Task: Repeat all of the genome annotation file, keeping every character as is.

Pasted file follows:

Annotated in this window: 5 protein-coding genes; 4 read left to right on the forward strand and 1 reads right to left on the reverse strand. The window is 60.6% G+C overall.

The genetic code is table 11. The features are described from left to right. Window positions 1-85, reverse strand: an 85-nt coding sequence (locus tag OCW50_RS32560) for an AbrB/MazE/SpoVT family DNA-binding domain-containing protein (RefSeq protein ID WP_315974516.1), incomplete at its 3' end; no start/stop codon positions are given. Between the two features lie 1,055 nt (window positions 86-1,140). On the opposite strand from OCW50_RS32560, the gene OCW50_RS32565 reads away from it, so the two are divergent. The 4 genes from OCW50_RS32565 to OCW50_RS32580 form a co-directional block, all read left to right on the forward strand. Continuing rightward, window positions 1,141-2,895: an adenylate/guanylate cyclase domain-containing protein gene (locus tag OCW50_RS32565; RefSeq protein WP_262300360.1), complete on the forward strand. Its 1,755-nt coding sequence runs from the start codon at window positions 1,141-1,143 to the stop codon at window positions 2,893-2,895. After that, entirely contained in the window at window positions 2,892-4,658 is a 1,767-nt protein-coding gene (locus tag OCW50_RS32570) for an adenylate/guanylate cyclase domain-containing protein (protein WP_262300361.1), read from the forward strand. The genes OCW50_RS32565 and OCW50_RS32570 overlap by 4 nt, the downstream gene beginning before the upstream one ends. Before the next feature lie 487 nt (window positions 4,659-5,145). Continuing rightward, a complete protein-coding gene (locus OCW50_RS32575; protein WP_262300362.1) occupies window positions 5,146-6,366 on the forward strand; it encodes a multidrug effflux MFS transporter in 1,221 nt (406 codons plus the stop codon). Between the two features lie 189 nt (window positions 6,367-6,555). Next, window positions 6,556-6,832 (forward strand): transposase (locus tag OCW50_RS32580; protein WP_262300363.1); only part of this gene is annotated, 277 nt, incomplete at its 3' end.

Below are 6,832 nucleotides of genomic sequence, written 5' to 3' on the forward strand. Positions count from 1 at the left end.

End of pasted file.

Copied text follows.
Annotated in this window: 5 protein-coding genes; 4 read left to right on the forward strand and 1 reads right to left on the reverse strand. The window is 60.6% G+C overall.

The genetic code is table 11. The features are described from left to right. Window positions 1-85, reverse strand: an 85-nt coding sequence (locus tag OCW50_RS32560) for an AbrB/MazE/SpoVT family DNA-binding domain-containing protein (RefSeq protein ID WP_315974516.1), incomplete at its 3' end; no start/stop codon positions are given. Between the two features lie 1,055 nt (window positions 86-1,140). On the opposite strand from OCW50_RS32560, the gene OCW50_RS32565 reads away from it, so the two are divergent. The 4 genes from OCW50_RS32565 to OCW50_RS32580 form a co-directional block, all read left to right on the forward strand. Continuing rightward, window positions 1,141-2,895: an adenylate/guanylate cyclase domain-containing protein gene (locus tag OCW50_RS32565; RefSeq protein WP_262300360.1), complete on the forward strand. Its 1,755-nt coding sequence runs from the start codon at window positions 1,141-1,143 to the stop codon at window positions 2,893-2,895. After that, entirely contained in the window at window positions 2,892-4,658 is a 1,767-nt protein-coding gene (locus tag OCW50_RS32570) for an adenylate/guanylate cyclase domain-containing protein (protein WP_262300361.1), read from the forward strand. The genes OCW50_RS32565 and OCW50_RS32570 overlap by 4 nt, the downstream gene beginning before the upstream one ends. Before the next feature lie 487 nt (window positions 4,659-5,145). Continuing rightward, a complete protein-coding gene (locus OCW50_RS32575; protein WP_262300362.1) occupies window positions 5,146-6,366 on the forward strand; it encodes a multidrug effflux MFS transporter in 1,221 nt (406 codons plus the stop codon). Between the two features lie 189 nt (window positions 6,367-6,555). Next, window positions 6,556-6,832 (forward strand): transposase (locus tag OCW50_RS32580; protein WP_262300363.1); only part of this gene is annotated, 277 nt, incomplete at its 3' end.

Below are 6,832 nucleotides of genomic sequence, written 5' to 3' on the forward strand. Positions count from 1 at the left end.